Real Stories
20 Jun 2016
This article is more than 3 years old

"I’m very proud of him, even if I struggled to keep up to tell him!”

In 2015, John O’Brien, then 57, was diagnosed with prostate cancer following a PSA test. A year later and inspired by his son, Sam, he completed our Football to Amsterdam cycle ride and feels lucky to be alive.

John O’Brien spent a lot of money on cancer screenings, but it was simple blood test that highlighted the problem.

Following an MRI scan, biopsy and digital rectal examination, he opted to have his prostate removed. A year on from the operation, John received great news from his consultant: his cancer was clear. A week later, John was off to Amsterdam on a bike, inspired by his son Sam.

John and his family found our website a very useful source of information during his diagnosis, and it was there that 31-year-old Sam saw our various fundraising challenges.

"Sam came to me and said we should do something together," says John. "He suggested Kilamanjaro – I was thinking more like Sudoku. But we met in the middle when I saw Football to Amsterdam."

Sam’s very proud of his dad and his positive attitude throughout their ordeal as a family. "Despite his looks he’s not that old," quips the Spurs fan, who cycled with him as part of a Tottenham team in a 350-strong peloton from London, Barnsley and Ipswich to Amsterdam.

"So it was really scary when I found out about dad. But the support and treatment he received was first class. We had a great time doing the bike ride together. I’m very proud of him, even if I struggled to keep up with him to tell him!”

It’s no wonder Sam was so surprised to see his dad show him a clean pair of heels on the bike, as he used to joke that his main form of exercise was "walking the long way round the car".

But Sam is very pleased his dad was able to take on the challenge. "He always been a super positive person," says Sam. "All through the treatment he said he’d be alright. And it’s something I’ve always tried to take from him."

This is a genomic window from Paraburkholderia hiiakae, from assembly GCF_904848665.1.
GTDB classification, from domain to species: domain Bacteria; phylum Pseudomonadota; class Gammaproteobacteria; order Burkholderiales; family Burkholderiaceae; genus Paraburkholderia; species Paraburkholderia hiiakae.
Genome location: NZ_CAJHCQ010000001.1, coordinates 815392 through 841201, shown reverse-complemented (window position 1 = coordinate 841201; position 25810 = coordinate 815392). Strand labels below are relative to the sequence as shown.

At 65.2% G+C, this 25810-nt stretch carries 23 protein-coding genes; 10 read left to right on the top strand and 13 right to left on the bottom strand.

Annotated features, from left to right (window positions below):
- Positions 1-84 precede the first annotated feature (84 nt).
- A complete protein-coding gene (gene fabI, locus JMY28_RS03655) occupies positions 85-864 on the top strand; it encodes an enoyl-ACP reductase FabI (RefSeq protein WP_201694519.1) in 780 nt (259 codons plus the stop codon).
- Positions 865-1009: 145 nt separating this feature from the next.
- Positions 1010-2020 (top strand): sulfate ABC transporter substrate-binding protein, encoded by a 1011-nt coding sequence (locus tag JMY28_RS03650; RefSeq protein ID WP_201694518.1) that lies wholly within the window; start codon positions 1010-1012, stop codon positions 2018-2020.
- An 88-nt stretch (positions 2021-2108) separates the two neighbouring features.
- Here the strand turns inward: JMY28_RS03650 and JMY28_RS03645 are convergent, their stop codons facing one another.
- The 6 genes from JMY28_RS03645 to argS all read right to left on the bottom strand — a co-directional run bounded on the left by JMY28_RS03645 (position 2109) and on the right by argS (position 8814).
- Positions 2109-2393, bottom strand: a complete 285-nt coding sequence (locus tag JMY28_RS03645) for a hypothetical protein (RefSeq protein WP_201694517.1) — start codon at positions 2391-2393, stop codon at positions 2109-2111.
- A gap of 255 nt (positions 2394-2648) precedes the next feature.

Sam is all too aware of his hereditary risk of the disease and it has made him think about his health and lifestyle.

"I got a lot healthier and fitter because of the ride, and I’ll continue that afterwards," he says. "Everyone in the Spurs team said the same. People have lost one or two stones in training for the event, and it’s that sort of thing which will give us a fighting chance against prostate cancer in the future."

One of the things that impressed John most about the ride was how it got men talking about their health: something he concedes men aren’t always good at.

"After my diagnosis, I contacted old school friends and some of them had been for a PSA test," he says. "One of them had a high PSA and followed the same treatment as me, and even on the ride we were still chatting about it. It gets you talking."

But having survived his brush with prostate cancer, John says he just feels lucky. "The day my consultant told me I had cancer I went home with my wife, and she will tell everyone the first thing I said was that I’m such a lucky guy, as this could have been a story with a much sadder ending."

With this in mind, Sam has a special message for sons and daughters everywhere who's fathers are still alive: "You’ve got to spend as much time with your dad, like I did on the bike ride, and treasure the time you spend as you never know what’s around the corner."